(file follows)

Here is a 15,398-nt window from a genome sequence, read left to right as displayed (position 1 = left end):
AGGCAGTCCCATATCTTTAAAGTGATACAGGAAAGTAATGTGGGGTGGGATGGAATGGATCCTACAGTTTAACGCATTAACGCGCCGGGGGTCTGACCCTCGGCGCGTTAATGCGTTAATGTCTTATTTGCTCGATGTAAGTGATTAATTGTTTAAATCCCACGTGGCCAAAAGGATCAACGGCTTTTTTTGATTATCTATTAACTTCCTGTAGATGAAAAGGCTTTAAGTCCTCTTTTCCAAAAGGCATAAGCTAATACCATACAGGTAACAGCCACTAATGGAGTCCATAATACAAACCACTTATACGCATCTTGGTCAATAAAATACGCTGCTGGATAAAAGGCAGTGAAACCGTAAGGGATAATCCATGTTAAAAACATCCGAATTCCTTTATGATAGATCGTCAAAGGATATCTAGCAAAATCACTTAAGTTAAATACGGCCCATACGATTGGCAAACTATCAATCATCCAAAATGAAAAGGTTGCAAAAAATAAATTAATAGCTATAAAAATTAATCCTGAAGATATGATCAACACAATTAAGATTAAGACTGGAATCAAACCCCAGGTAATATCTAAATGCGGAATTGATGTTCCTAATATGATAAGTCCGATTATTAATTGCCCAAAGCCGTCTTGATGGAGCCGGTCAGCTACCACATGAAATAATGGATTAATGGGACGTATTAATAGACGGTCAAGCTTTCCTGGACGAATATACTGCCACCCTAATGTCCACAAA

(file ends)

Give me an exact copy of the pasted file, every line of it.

Here is a 15,398-nt window from a genome sequence, read left to right as displayed (position 1 = left end):
AGGCAGTCCCATATCTTTAAAGTGATACAGGAAAGTAATGTGGGGTGGGATGGAATGGATCCTACAGTTTAACGCATTAACGCGCCGGGGGTCTGACCCTCGGCGCGTTAATGCGTTAATGTCTTATTTGCTCGATGTAAGTGATTAATTGTTTAAATCCCACGTGGCCAAAAGGATCAACGGCTTTTTTTGATTATCTATTAACTTCCTGTAGATGAAAAGGCTTTAAGTCCTCTTTTCCAAAAGGCATAAGCTAATACCATACAGGTAACAGCCACTAATGGAGTCCATAATACAAACCACTTATACGCATCTTGGTCAATAAAATACGCTGCTGGATAAAAGGCAGTGAAACCGTAAGGGATAATCCATGTTAAAAACATCCGAATTCCTTTATGATAGATCGTCAAAGGATATCTAGCAAAATCACTTAAGTTAAATACGGCCCATACGATTGGCAAACTATCAATCATCCAAAATGAAAAGGTTGCAAAAAATAAATTAATAGCTATAAAAATTAATCCTGAAGATATGATCAACACAATTAAGATTAAGACTGGAATCAAACCCCAGGTAATATCTAAATGCGGAATTGATGTTCCTAATATGATAAGTCCGATTATTAATTGCCCAAAGCCGTCTTGATGGAGCCGGTCAGCTACCACATGAAATAATGGATTAATGGGACGTATTAATAGACGGTCAAGCTTTCCTGGACGAATATACTGCCACCCTAATGTCCACAAA